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Japanese Shoes: Bespoke & RTW Super Thread

Discussion in 'Classic Menswear' started by nutcracker, Apr 4, 2013.

  1. BespokeMakers

    BespokeMakers Senior member

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    ICHO made by TYE shoemaker
    Bespoke Linen & Box Calf Spectator Shoes
    ICHO on FB
    [​IMG]
     
    1 person likes this.
  2. Ilovelobbs

    Ilovelobbs Senior member

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    NC - what are Spigola MTO prices again.

    I was in HK couple of weeks back but couldn't find the time to pop into Tokyo....
    Will have to be another 4-6 months before I go back.
     
  3. BespokeMakers

    BespokeMakers Senior member

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    Last edited: Jun 20, 2013
    1 person likes this.
  4. nutcracker

    nutcracker Senior member Dubiously Honored

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    Did you get to visit thearmoury? A pretty nice store, I got my fox umbrella there :)

    Spigola goes for ¥126,000~ (incl. 5% vat) at the Tokyo Trunk Show. That is equivalent to around 830 GBP / 9,970 HKD in today's exchange.

    Costs about ¥20K less if ordered direct at Suzuki's Kobe atelier. A round trip from Tokyo to Kobe (via train) costs more than that, so I guess I can't complain :fonz:
     
    Last edited: Jun 20, 2013
  5. nutcracker

    nutcracker Senior member Dubiously Honored

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    The description says they're wholecut shoes. I suppose those calf pieces / straps were stitched over the suede linen upper. Fascinating shoes.
     
    Last edited: Jun 20, 2013
  6. bengal-stripe

    bengal-stripe Senior member Dubiously Honored

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    There will be a seam, if not an entire heel piece (linen is not as easily manipulated as leather), hidden under the beige 'counter strap'.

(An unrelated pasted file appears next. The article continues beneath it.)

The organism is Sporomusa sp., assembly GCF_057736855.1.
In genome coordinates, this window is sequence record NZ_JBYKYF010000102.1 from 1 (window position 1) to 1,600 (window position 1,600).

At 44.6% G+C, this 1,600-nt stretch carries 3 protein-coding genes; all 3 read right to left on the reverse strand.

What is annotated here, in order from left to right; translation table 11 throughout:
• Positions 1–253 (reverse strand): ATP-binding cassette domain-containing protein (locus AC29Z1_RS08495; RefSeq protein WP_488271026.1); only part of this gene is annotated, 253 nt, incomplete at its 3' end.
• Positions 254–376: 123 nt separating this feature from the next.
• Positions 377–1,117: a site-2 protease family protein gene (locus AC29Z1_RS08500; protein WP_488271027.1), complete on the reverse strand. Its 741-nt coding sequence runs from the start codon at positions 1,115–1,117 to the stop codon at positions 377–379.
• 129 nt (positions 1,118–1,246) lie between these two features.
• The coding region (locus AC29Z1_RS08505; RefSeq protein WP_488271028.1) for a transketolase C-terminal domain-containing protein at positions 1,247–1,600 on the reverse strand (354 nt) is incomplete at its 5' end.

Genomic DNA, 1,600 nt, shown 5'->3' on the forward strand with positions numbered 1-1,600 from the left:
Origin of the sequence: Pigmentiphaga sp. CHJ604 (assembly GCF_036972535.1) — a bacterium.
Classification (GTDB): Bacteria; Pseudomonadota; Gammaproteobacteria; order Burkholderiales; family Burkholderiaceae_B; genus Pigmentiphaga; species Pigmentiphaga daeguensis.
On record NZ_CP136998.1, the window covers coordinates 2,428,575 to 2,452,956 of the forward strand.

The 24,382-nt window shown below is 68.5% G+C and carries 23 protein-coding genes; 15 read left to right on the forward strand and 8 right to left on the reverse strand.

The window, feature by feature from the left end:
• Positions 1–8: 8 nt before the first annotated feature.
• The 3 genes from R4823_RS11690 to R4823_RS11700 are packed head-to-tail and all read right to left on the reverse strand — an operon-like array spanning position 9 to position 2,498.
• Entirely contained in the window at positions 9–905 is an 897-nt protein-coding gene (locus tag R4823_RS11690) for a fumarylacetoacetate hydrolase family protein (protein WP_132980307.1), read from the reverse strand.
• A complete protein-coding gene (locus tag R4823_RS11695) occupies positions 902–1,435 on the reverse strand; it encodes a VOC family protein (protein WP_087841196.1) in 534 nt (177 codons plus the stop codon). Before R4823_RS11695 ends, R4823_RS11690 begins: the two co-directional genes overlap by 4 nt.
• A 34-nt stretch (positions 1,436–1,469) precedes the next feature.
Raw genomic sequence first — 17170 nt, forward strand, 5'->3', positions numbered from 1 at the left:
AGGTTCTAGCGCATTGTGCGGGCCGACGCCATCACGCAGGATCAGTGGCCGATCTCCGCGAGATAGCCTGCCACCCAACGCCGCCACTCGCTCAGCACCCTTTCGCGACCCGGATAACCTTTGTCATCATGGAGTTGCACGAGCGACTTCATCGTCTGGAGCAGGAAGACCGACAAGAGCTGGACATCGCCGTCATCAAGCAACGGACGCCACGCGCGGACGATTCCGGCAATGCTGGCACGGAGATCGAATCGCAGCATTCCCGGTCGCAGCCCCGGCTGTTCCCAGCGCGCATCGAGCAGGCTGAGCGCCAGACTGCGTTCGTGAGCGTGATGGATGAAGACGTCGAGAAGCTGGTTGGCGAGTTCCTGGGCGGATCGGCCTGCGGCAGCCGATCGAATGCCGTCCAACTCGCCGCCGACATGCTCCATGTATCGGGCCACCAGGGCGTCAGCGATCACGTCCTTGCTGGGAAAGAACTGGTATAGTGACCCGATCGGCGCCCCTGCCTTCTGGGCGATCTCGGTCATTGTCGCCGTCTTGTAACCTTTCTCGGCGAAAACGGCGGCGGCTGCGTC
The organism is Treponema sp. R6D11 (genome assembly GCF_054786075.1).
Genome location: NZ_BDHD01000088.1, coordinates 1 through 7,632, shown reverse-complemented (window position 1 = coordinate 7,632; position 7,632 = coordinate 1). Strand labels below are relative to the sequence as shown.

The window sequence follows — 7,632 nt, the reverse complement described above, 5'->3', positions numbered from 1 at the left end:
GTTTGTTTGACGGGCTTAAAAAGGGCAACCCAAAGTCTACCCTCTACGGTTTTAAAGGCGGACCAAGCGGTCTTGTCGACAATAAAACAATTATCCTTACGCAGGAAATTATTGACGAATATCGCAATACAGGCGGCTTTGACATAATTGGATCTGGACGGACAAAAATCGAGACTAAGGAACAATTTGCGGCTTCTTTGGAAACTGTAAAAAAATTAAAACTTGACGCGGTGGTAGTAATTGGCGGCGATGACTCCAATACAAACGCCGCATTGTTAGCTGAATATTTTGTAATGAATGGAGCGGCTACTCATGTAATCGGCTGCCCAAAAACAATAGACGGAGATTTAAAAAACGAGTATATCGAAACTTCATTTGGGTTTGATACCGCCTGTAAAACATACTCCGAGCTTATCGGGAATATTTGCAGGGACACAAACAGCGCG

Or a pair of sandals that's gone wrong? :D
     
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  7. nutcracker

    nutcracker Senior member Dubiously Honored

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    :lol: to me they look like a thick mustache.
    I'm sure there must be a precedent to this design, but still, quite cleverly put together.
     
  8. clee1982

    clee1982 Senior member

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    linen, interesting, how did it keep the shape
     
  9. bengal-stripe

    bengal-stripe Senior member Dubiously Honored

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    Shoe uppers made from fabric get normally an an additional 'backer' to give the material more body and a firmer handle. This might be an a thin leather, glued over the entire surface of the fabric or a heat-fused interlining (as in tailoring).
     
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  10. Fang66

    Fang66 Senior member

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    Last edited: Jun 20, 2013
  11. clee1982

    clee1982 Senior member

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    good knowledge, thanks!
     
  12. Ilovelobbs

    Ilovelobbs Senior member

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  13. Ilovelobbs

    Ilovelobbs Senior member

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    Quote:£800 GBP decent value for Japan. I'll need to prep before I travel next. Was only in HK for 4 days and dying to get home - bloody 32C everyday but felt like 50C with the rain and humidity. Don't know how people where nice shoes & suits in those condition. Had to shower every 2 hours..... Didn't have time to visit any shops...
     
  14. nutcracker

    nutcracker Senior member Dubiously Honored

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    A Visit to Brift H, Tokyo

    Since opening its doors 5 years ago, Brift H (founded by the shoe shiner extraordinaire Yuya Hasegawa) has become a model/standard for countless of other shoeshine parlors to imitate. I've been their happy customer for quite some time (for shines and repairs), and this time I brought my camera along with my shoes to polish.

    [​IMG]
    [​IMG]
    A bar-like setting with counter seats (with complementary drinnks). Cozy and stylish

    [​IMG]
    Saphirs and Tapirs. They also carry custom Edoya brushes.

    [​IMG]